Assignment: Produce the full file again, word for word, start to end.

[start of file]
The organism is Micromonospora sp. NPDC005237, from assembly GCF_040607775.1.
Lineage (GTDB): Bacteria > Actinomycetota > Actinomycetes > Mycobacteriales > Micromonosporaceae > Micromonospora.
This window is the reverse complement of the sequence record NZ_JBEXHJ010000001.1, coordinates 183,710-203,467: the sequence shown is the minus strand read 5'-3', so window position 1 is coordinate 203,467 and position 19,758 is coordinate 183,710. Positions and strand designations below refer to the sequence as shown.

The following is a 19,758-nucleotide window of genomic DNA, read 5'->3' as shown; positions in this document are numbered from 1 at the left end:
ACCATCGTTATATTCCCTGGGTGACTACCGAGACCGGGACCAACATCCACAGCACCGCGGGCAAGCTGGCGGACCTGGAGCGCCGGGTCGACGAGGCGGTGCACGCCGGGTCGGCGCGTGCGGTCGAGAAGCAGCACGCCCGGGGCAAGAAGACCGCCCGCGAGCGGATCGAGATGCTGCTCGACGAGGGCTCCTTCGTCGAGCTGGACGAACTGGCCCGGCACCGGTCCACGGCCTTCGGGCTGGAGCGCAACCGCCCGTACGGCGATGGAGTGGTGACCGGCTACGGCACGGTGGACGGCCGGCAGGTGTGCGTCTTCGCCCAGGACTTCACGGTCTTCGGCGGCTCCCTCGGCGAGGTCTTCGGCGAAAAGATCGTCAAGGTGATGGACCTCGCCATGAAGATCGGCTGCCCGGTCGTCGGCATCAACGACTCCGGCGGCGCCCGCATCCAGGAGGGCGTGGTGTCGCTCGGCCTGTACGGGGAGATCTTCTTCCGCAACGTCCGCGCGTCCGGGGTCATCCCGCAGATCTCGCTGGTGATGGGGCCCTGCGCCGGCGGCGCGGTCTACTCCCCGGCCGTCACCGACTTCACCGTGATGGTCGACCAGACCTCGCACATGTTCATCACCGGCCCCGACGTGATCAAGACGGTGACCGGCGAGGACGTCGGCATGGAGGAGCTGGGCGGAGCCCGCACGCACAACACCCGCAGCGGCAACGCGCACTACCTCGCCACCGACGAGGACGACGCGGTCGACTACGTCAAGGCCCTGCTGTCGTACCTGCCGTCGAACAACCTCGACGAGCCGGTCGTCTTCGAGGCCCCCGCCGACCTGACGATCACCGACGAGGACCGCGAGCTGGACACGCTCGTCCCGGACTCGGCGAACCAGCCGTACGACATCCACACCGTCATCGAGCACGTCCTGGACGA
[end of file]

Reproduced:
The organism is Micromonospora sp. NPDC005237, from assembly GCF_040607775.1.
Lineage (GTDB): Bacteria > Actinomycetota > Actinomycetes > Mycobacteriales > Micromonosporaceae > Micromonospora.
This window is the reverse complement of the sequence record NZ_JBEXHJ010000001.1, coordinates 183,710-203,467: the sequence shown is the minus strand read 5'-3', so window position 1 is coordinate 203,467 and position 19,758 is coordinate 183,710. Positions and strand designations below refer to the sequence as shown.

The following is a 19,758-nucleotide window of genomic DNA, read 5'->3' as shown; positions in this document are numbered from 1 at the left end:
ACCATCGTTATATTCCCTGGGTGACTACCGAGACCGGGACCAACATCCACAGCACCGCGGGCAAGCTGGCGGACCTGGAGCGCCGGGTCGACGAGGCGGTGCACGCCGGGTCGGCGCGTGCGGTCGAGAAGCAGCACGCCCGGGGCAAGAAGACCGCCCGCGAGCGGATCGAGATGCTGCTCGACGAGGGCTCCTTCGTCGAGCTGGACGAACTGGCCCGGCACCGGTCCACGGCCTTCGGGCTGGAGCGCAACCGCCCGTACGGCGATGGAGTGGTGACCGGCTACGGCACGGTGGACGGCCGGCAGGTGTGCGTCTTCGCCCAGGACTTCACGGTCTTCGGCGGCTCCCTCGGCGAGGTCTTCGGCGAAAAGATCGTCAAGGTGATGGACCTCGCCATGAAGATCGGCTGCCCGGTCGTCGGCATCAACGACTCCGGCGGCGCCCGCATCCAGGAGGGCGTGGTGTCGCTCGGCCTGTACGGGGAGATCTTCTTCCGCAACGTCCGCGCGTCCGGGGTCATCCCGCAGATCTCGCTGGTGATGGGGCCCTGCGCCGGCGGCGCGGTCTACTCCCCGGCCGTCACCGACTTCACCGTGATGGTCGACCAGACCTCGCACATGTTCATCACCGGCCCCGACGTGATCAAGACGGTGACCGGCGAGGACGTCGGCATGGAGGAGCTGGGCGGAGCCCGCACGCACAACACCCGCAGCGGCAACGCGCACTACCTCGCCACCGACGAGGACGACGCGGTCGACTACGTCAAGGCCCTGCTGTCGTACCTGCCGTCGAACAACCTCGACGAGCCGGTCGTCTTCGAGGCCCCCGCCGACCTGACGATCACCGACGAGGACCGCGAGCTGGACACGCTCGTCCCGGACTCGGCGAACCAGCCGTACGACATCCACACCGTCATCGAGCACGTCCTGGACGA